|on someone who is never going to arrive and who will
not call to let me know she is never going to arrive. The total
disregard for what goes into my preparation for a session is something I
have never been able to comprehend in such people. But it happens, and
it happens frequently. Sometimes I have built a set specifically
for that session and then will have to break it down to make room for a
portrait sitting or a publicity shoot that does not involve that set at
all. Hence, all of my effort and time with that particular
potential model was in vain. Other times I could have definitely
photographed another available model but instead I planned on
photographing the unreliable model whom I did not know was unreliable
until her behavior proved her to be merely a "no-show". Thus there
is no creation of new work that day, only wasted time expended waiting
on a person who lacks regard for simple courtesy and common civility.
And I have to keep waiting past the appointed time on the possibility
she is simply running late. My first "no-show" of a model occurred in 1972 with a woman I had scheduled
for portraits only. This was several years before I began
photographing nudes other than my girlfriend, and as such the topic of nudity never even entered
the discussion for her posing for me. She was a college classmate.
My girlfriend and I had shown her some examples
of my photography and asked if she would sit for some portraits to be
done outdoors in exchange for her choice of photographs from all that I shot of her. We agreed to meet at a certain time on a
Saturday afternoon and she never showed up. Later she gave us the excuse that
she had been sick. That type of rude behavior has never stopped to the present day.
In the past I have occasionally used classified ads in local publications to look for women who wish to pose for my fine-art photography. In addition to the cost of advertising, which is expensive, I then have to endure the numerous crank calls, the purely inquisitive calls, the morally outraged calls from persons who have never even viewed my work, and the people who are intrigued by the idea of modeling for me but who ultimately only really want to claim later to their friends that they almost posed and had actually spoken to me about it. In terms of the crank calls, that is more or less to be expected from some immature kids who stumble upon the ads. But what is most disappointing is that I get them from adults too. They seem to often come from people at a workplace who are doing it with their friends around or who are trying to somehow set someone up so that I will call her back when she in reality has no knowledge whatsoever about why I am calling her to "return" her telephone call. Obviously, these are pathetic people who must have rather sad, dreary lives to need to try to amuse themselves in this puerile way. But, again, it is my time that is being used up by such imbecility.
When pleasant people are found and sessions are completed there are hours devoted to the actual photography. If shooting on location there is the travel time to get there and return. Sometimes in advance preparation I have driven for hours searching for locations that might be used. Gasoline is not free. Location work is seldom simple. I have to contend with weather, insects, reptiles, stray people who do not approve of what we are doing and in some instances may have the authority to curtail my session, and there can always be the uncertainty of encountering some maladjusted moron or even a gang of troublemakers who could stumble upon us in seemingly the proverbial middle of nowhere. I pride myself on being extremely cautious and have to date avoided any serious problems, but uncertainty, if not actual danger, always looms when leaving the confines of my secure studio to photograph models in the vast outdoors. My experience and expertise with location photography was not acquired overnight. There is considerable preparation time that goes into each location session which leads to an enjoyable, pleasant, often fun experience for my models.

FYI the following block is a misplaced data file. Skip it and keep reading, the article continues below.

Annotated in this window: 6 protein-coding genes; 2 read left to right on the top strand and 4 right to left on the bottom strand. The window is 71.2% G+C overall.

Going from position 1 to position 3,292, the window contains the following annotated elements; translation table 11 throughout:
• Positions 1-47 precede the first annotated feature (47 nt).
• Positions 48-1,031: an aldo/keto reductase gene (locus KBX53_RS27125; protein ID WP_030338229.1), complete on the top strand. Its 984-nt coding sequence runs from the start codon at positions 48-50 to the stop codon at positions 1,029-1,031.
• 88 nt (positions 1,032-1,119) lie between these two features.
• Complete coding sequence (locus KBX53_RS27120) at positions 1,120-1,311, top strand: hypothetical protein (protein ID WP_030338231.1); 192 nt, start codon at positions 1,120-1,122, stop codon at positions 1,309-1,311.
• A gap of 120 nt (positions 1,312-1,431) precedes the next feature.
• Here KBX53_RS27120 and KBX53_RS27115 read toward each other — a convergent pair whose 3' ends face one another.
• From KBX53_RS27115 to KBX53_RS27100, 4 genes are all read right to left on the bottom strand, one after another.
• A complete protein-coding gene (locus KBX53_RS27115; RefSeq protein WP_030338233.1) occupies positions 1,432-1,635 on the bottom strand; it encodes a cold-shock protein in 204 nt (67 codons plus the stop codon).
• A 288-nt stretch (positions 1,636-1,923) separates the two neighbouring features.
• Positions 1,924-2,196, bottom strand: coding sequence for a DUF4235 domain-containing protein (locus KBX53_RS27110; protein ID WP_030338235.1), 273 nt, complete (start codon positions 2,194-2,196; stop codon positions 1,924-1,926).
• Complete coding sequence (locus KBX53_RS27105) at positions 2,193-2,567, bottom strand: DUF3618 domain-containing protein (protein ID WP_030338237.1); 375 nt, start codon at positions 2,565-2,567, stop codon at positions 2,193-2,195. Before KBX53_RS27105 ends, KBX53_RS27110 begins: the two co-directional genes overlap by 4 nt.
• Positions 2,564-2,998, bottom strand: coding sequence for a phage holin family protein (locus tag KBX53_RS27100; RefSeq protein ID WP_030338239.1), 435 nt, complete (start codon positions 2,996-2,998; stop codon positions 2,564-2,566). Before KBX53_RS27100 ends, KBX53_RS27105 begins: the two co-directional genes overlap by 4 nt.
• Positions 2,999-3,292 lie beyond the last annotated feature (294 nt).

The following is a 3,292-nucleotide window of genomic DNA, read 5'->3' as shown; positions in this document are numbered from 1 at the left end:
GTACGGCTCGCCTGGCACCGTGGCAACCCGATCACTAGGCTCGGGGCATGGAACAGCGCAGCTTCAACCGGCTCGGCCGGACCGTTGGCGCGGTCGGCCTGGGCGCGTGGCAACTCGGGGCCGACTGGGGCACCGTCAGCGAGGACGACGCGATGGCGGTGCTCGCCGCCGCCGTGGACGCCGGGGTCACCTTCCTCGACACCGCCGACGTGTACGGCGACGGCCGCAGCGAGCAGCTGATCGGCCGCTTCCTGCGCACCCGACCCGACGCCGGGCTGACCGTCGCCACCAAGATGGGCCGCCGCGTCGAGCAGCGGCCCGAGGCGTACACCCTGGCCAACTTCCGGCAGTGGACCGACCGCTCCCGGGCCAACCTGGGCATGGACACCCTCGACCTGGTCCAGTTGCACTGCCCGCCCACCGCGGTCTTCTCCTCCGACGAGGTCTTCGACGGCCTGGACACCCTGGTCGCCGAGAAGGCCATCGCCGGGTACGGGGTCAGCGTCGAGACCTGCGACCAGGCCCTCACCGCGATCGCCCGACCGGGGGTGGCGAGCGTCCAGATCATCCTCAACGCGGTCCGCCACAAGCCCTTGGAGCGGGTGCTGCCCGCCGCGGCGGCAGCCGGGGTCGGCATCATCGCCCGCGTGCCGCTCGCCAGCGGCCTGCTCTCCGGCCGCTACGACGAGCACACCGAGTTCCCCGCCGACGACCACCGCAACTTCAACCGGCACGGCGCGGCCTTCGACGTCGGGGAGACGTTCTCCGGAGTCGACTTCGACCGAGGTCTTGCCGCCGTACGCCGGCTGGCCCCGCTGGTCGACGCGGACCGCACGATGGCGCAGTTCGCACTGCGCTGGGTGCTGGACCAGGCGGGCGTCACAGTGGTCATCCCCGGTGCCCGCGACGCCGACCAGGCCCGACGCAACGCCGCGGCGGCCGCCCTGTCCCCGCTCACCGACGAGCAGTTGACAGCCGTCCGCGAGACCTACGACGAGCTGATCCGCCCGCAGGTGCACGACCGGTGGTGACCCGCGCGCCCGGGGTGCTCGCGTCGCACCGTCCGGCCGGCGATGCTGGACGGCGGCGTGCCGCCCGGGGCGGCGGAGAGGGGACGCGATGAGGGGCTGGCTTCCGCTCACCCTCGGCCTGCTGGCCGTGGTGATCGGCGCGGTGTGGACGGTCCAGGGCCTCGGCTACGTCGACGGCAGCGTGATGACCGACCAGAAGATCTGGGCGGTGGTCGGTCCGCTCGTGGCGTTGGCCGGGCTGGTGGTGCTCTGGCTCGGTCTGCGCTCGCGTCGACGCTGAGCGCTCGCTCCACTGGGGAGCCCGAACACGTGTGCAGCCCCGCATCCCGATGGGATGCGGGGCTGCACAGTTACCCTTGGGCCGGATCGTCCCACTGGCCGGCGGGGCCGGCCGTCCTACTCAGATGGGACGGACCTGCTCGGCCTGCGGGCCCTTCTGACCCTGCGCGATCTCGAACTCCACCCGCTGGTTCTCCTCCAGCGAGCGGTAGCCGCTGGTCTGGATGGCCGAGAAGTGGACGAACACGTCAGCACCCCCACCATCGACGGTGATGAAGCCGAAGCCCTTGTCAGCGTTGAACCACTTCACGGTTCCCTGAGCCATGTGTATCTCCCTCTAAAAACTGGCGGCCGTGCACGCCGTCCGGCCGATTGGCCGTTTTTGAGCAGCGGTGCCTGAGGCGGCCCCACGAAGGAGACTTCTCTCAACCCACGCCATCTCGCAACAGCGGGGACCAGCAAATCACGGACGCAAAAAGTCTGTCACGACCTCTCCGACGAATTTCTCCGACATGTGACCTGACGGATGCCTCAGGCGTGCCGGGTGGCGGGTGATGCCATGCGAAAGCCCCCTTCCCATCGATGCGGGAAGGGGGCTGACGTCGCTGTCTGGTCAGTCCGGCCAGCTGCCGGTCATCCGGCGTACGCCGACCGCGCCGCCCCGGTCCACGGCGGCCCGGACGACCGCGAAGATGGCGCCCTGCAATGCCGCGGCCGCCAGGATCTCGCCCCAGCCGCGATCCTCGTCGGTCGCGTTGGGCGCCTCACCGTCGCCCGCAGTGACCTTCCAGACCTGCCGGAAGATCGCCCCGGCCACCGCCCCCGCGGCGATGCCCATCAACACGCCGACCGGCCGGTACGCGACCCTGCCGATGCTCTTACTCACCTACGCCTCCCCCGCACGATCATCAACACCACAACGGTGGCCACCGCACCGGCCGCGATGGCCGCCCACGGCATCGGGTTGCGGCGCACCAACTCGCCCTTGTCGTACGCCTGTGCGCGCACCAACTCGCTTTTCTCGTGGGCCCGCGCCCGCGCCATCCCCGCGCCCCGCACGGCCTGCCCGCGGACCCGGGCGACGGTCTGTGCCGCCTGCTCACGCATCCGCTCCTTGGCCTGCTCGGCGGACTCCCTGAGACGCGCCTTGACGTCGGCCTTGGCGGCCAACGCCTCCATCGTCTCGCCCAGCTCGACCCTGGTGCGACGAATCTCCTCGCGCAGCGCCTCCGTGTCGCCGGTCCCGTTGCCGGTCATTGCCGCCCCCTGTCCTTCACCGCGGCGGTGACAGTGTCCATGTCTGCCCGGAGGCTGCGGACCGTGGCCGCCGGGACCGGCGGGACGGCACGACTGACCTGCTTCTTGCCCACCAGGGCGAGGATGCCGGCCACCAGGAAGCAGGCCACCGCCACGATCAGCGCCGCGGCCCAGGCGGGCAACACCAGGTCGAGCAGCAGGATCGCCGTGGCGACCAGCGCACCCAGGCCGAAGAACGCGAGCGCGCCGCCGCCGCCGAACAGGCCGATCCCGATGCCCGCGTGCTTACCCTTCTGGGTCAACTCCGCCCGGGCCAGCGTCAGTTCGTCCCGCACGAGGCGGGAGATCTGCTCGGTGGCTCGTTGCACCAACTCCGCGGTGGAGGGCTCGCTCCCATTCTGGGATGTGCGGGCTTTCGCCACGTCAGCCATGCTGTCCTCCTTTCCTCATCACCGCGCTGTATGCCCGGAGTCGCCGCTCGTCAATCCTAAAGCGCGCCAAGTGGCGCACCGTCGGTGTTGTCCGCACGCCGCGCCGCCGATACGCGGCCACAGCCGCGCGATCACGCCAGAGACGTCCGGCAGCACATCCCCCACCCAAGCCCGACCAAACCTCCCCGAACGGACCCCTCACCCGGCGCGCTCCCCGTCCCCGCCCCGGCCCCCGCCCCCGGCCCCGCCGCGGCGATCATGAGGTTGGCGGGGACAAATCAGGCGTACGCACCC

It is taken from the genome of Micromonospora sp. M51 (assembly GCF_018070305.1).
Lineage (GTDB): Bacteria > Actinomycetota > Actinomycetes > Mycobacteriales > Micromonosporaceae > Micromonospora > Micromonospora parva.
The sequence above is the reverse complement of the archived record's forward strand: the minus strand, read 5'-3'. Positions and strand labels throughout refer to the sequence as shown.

There is equipment to be bought and maintained and eventually replaced. Cameras, lenses, tripods, filters, studio lighting and light stands and backdrops and props. There is film, photographic paper, chemicals for processing film and paper, oil paints. Utility bills for water and electricity. The darkroom equipment such as enlargers, lenses for the enlargers, easels, timer, sinks, developing tanks, reels, refrigerator to store film and paper, paper trimmers, dry mounting press, mounting materials, sheets of rag board, mat cutter. And the space (real estate) to contain these items. There are taxes, accountants, insurance, and attorneys. There is record-keeping and website construction and maintenance which takes enormous time. There is the scanning of photographs and the uploading to my site. There is replying to e-mails, some of which are from non-serious people but which seem plausible. There is the cost for web hosting. There is the cost of purchasing my domain name. Not the least among these expenses is the compensation to my models.
Somewhere in this entire mix lies personal creativity. I
strongly feel it is worth something. I think my
Before a print can be produced the film has to be processed. I
do that by hand usually one or two rolls